Smashing Newsletter #289: Front-End Accessibility

With accessible modals, tabs, autocomplete, icons, keyboard navigation and user preferences. Issue #289 Tue, Feb. 23, 2021 View in the browser 💨

Smashing Newsletter

Howdy,

Building accessible pages and applications isn’t easy. We have to keep in mind how our sites and applications work with a keyboard alone, whether navigation landmarks are properly assigned, how updates are announced by a screen reader, and whether we avoid any inaccessible libraries or third-party scripts. And then, for every component we are building, we need to ensure that we keep them accessible over time.

In this issue, we’ve collected a couple of useful libraries and case studies to get accessibility just right: from accessible modals, tabs, and autocomplete to keyboard navigation and accessible icon links. Our sincere hope is that they will help you improve the accessibility and usability of your products, so next time you have to find a solution, it will be less daunting and more straightforward than before you opened this very newsletter.

And if you are looking for a deeper dive into psychology and usability, we have some online workshops on UX & front-end that you, or your wonderful colleagues, may find useful as well.

Stay smashing, everyone!
— Vitaly (@smashingmag)


Table of Contents

1. Accessible Modals
2. Accessible Tabs
3. Implementing App-Wide Keyboard Navigation
4. Upcoming Front-End & UX Workshops
5. Find And Fix Accessibility Issues
6. Support User Preferences With prefers-reduced-*
7. Accessible Autocomplete
8. Making Icon Links Accessible
9. New On Smashing Job Board
10. Our Current Most Popular Articles

1. Accessible Modals

You might have a simple modal or overlay on the page, perhaps to confirm the customer’s input, or to show a couple of photos in a gallery, or just to confirm the user’s preferences. In all these cases, building an accessible modal will turn out to become quite an adventure, also known as a focus trap.

Accessible Modals

As Eric Bailey explains in detail, you’ll need to identify the bounds of the trapped content, including the first and last focusable item, then remove everything that isn’t within it, move focus into the trapped content, listen for events that escape the boundary, restore the previous state and move focus back to the interactive element that triggered the trapped content.

Ideally, we’d use something as simple as the dialog element in HTML, but unfortunately, it has massive accessibility issues. We’ll soon be able to use the inert attribute to remove, and then restore the ability of interactive elements to be discovered and focused. For the time being though, we can look into Hugo Giraudel’s a11y-dialog, a lightweight (1.6 KB) script that traps and restores focus, toggles aria–* attributes, closes dialog on overlay click and Escape, and even allows you to leverage the native dialog element if desired. (vf)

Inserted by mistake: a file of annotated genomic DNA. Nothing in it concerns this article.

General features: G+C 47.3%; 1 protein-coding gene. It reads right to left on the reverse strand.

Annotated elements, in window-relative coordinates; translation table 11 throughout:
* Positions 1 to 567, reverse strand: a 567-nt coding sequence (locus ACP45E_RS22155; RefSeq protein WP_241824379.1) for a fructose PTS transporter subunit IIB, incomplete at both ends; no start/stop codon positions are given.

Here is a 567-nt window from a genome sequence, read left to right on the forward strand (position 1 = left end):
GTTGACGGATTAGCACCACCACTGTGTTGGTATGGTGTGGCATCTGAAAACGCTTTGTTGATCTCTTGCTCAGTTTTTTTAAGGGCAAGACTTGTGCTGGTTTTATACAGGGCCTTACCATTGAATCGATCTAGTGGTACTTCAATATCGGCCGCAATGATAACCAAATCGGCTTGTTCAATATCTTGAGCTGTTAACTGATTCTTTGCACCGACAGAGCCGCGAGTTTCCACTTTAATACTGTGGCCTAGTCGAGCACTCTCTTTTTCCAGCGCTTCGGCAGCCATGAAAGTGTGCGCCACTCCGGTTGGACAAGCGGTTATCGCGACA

2. Accessible Tabs

If you’ve been looking for a responsive and accessible solution for tabs, TabPanelWidget might be just what you need. It relies on plain old semantic HTML, is keyboard-friendly and turns into an accordion whenever the tabs cannot fit entirely (thanks to ResizeObserver but there’s a polyfill for browsers that don’t support it).

Accessible Tabs

The script is not only a semantic and accessible solution, but also a responsive and versatile one to help you create Tabpanel and accordion widgets for the web. It is available as a vanilla JS library (or as a widget for View, React and Angular). (vf)


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3. Implementing App-Wide Keyboard Navigation

A well-thought-out concept for keyboard navigation benefits everyone: It enables people who can’t comfortably use a mouse, assists screen reader users in interacting with an application, and it provides power users with more keyboard shortcuts to work as efficiently as possible. Usually, keyboard support is limited to specific shortcuts, but the team at Discord decided to go a step further with their application and expand keyboard support to, well, everything.

How Discord Implemented App-Wide Keyboard Navigation

The case study “How Discord Implemented App-Wide Keyboard Navigation” shares valuable insights into how they tackled the task — and the challenges they faced along the way, of course. One turned out to be particularly difficult: How to consistently indicate where the focus is on the page? As existing solutions for Focus Rings didn’t work out, the team had to build their own solution from scratch and made the code open source. If you’re facing a similar challenge, this one’s for you. (cm)


4. Upcoming Front-End & UX Workshops

The web is beautifully diverse and fragmented, but it provides incredible opportunities, and we want to keep it this way. So as it happens, we have some friendly online front-end & UX workshops dedicated to design systems, web performance, and front-end in 2021.